Mark Watches ‘Avatar’: S02E11 – The Desert

In the eleventh episode of the second season of Avatar: The Last Airbender, Aang becomes furious at the discovery of what happened while he was inside the library, and Katara struggles valiantly to keep Team Avatar together. Intrigued? Then it’s time for Mark to watch Avatar.

WHHHHHYYYYYYYYYYYYYY DID I END MY LAST REVIEW LIKE THAT. good lord WHAT IS WRONG WITH ME. Within seconds of starting “The Desert,” I realized how TRAGICALLY IRONIC IT WAS that I made those statements about Aang and Toph. And maybe I completely underestimated how attached Aang was to Appa, but Aang’s response throughout most of “The Desert” is pretty much the exact opposite of what I anticipated.

To an extent, I get it. I get that Appa represents more than Aang’s flying bison and more than just his friend. Like Momo, he’s one of the only remaining remnants of his entire culture. The three of them are all that’s left of that airbenders, and if you stole that from Aang, it is absolutely enough to send him into a rage. (And oh lord, does he fly into a rage in this episode.) I just think that his anger is so immediately misdirected and I wish that there had been a moment where Aang realized that. (Saying that, though, I realized this episode ended very suddenly, at the exact moment that Aang knew he’d overreacted, so it’s entirely possible that this is to be in the future.)

But Aang’s overreaction is worse than I expected even after the cold open. He accuses not only Toph, but the entire gang of thinking only of themselves and not of Appa at all. I mean, yes, it is dearly important that they find Appa, but they’re are STRANDED IN THE MIDDLE OF THE DESERT, AANG. I was kind of irritated that Aang blames them all, and then takes off on his own, possibly leaving his friends to certain death. IN THE MIDDLE OF THE DESERT.

(This is not a criticism of the writing, FYI, as this is all probably a very important step in Aang’s growth.)

It’s at this point that the fabulous, practical, and pragmatic Katara steps up to the plate to show each and every one of us that she is a natural-born leader, one who persists and maintains hope in the most hopeless of circumstances. We haven’t had a Katara-centric episode in a while, and “The Desert” provides us with some of her most glowing moments yet. She sympathizes instantly with Aang’s fury and, instead of sulking or panicking, begins immediately to plan for the imminent future. They are the only beings on the planet who are alive and know of the Fire Nation’s weakness, and it is imperative that they travel to Ba Sing Se as quickly as possible to bring word to the people there.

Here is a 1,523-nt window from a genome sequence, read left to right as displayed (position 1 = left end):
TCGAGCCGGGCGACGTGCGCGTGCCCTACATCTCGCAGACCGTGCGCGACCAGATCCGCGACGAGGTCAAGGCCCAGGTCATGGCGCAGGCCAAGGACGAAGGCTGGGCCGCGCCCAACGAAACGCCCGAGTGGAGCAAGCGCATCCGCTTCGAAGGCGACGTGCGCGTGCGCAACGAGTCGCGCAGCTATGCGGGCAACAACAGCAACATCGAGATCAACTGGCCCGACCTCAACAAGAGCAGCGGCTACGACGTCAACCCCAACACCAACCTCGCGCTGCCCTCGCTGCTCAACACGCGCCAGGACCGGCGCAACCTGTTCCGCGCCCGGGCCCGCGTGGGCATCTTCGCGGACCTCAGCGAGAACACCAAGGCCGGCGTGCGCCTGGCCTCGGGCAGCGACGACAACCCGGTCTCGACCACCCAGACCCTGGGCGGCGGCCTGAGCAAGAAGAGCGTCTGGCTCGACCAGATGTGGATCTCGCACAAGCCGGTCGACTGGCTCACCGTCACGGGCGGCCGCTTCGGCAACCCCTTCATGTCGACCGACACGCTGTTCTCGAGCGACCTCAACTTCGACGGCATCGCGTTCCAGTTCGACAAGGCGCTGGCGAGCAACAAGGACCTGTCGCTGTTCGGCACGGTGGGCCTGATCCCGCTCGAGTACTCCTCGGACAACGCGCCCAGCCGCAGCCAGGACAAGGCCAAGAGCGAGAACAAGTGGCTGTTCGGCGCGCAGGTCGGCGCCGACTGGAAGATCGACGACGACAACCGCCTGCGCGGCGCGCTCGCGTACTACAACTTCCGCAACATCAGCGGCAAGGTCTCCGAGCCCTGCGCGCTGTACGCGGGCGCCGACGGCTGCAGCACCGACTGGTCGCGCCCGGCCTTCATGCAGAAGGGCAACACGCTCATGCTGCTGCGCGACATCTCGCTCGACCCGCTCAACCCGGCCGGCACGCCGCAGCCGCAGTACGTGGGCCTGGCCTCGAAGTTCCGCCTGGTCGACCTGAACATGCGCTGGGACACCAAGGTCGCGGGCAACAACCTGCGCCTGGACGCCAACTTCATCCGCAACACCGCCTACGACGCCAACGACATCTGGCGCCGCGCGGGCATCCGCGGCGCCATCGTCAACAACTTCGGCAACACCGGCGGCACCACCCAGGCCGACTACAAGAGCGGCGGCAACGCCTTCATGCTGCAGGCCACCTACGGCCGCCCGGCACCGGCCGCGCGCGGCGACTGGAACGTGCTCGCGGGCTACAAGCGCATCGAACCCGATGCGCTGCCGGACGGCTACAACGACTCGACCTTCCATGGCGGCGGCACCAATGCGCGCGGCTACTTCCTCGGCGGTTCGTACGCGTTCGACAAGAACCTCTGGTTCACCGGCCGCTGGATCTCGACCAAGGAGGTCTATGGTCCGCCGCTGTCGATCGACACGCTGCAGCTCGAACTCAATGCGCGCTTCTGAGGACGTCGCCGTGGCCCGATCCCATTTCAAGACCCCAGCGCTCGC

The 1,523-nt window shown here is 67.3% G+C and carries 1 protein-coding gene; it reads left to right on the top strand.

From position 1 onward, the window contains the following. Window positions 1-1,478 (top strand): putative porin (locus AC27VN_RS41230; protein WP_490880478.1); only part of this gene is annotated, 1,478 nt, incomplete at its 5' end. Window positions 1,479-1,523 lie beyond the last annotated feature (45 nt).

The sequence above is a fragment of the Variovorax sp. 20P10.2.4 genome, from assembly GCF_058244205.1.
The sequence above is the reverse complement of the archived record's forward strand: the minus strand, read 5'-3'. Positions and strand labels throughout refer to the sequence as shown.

Meanwhile, the episode also gives us the continued story of Zuko and Iroh, who are on a difficult journey of their own. It’s becoming increasingly complicated for the two of them to travel without being spotted as fugitives of the Fire Nation, and this is never more apparent than when the Rough Rhinos (who were in the opening of “Avatar Day”) surround them, making it clear they are going to collect these fugitives to get their bounty. Iroh, always the calm optimist, introduces them to his nephew and makes jokes about their preference for tea and their musical predilections to Zuko, who is shocked that Iroh actually knows them. Of course, Iroh is stalling in order to size up precisely where they are, so when they attack, it’s a quick and fluid battle on Iroh’s part as he magnificently neutralizes all of them with almost no effort at all. Seriously, the man’s a genius! As him and Zuko escape on the ostrich-horse that Zuko stole episodes ago, Zuko wonders aloud if Iroh has any friends left who don’t want to attack him, and in doing so, inspires Iroh to visit those very people.